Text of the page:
The Darker Side Of America’s Recent History Exposed In ‘Guantanamo Kid’ From SelfMadeHero

by Oliver MacNamee

Sometimes there are graphic novels that sound stranger than fiction, but are in fact all too real. Guantanamo Kid: The True Story of Mohammed El-Gharani is one such book, telling the story of the notorious detention and imprisonment camp and one of its youngest occupant, Mohammed El-Gharani, in this fascinating real-life saga.

Mohammed El-Gharani was no more than 14 when he left his native country, Saudi Arabia, in order to study English in Pakistan. Shortly after the 9/11 attacks, he was seized by Pakistani soldiers outside his local mosque and then handed over to the US army. Accused of being an al-Qaida member with links to Osama Bin Laden, he was flown first to Afghanistan and then to Guantánamo Bay.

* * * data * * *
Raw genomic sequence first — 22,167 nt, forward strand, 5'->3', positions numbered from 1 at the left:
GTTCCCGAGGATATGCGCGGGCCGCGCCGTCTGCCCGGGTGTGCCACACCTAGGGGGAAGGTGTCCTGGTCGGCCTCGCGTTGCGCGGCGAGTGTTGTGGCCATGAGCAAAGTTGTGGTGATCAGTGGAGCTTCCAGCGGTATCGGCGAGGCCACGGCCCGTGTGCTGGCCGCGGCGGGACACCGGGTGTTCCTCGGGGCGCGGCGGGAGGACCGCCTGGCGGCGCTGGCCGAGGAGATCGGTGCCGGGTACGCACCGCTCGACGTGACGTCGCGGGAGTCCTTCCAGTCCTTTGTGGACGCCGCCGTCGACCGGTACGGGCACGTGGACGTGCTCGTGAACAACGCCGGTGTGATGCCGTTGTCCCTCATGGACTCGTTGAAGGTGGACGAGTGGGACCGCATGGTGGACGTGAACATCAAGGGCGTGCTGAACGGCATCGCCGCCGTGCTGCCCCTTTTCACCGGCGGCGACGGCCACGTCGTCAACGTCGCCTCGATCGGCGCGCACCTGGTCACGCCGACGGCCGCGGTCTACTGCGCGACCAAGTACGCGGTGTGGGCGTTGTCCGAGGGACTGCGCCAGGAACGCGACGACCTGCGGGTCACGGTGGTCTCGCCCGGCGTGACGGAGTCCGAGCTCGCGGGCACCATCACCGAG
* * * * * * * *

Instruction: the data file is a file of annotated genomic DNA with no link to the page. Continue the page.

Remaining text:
El-Gharani was one of the youngest prisoners in Guantánamo Bay, and one of the few black detainees of African descent. He was racially abused and, although only a child, subjected to the same physical attacks as his fellow prisoners. During his imprisonment, he became close friends with Shaker Aamer, the last British detainee to be released from the camp. Mohammed was held for eight years without charge or trial before lawyers from the human rights group Reprieve secured his release in 2009.

Written by journalist, Jérôme Tubiana, and illustrated by Alexandre Franc, in collaboration with El-Gharani, it will be available this Spring from SelfMadeHero. 

It’s one of the darker sides of recent American history, and one I think the USA would rather forget. But, should they? A graphic novel like this not only gives the reader real insight, from one of the many innocent prisoners detained, often without real reason, by one of the world’s largest democracies, but it’s also a stark reminder of what our governments are capable of doing in our name and under the guise of liberty and freedom. 

Endorsed by Amnesty InternationalGuantanamo Kid: The True Story of Mohammed El-Gharani is out March 1st from SelfMadeHero.

Leave a Reply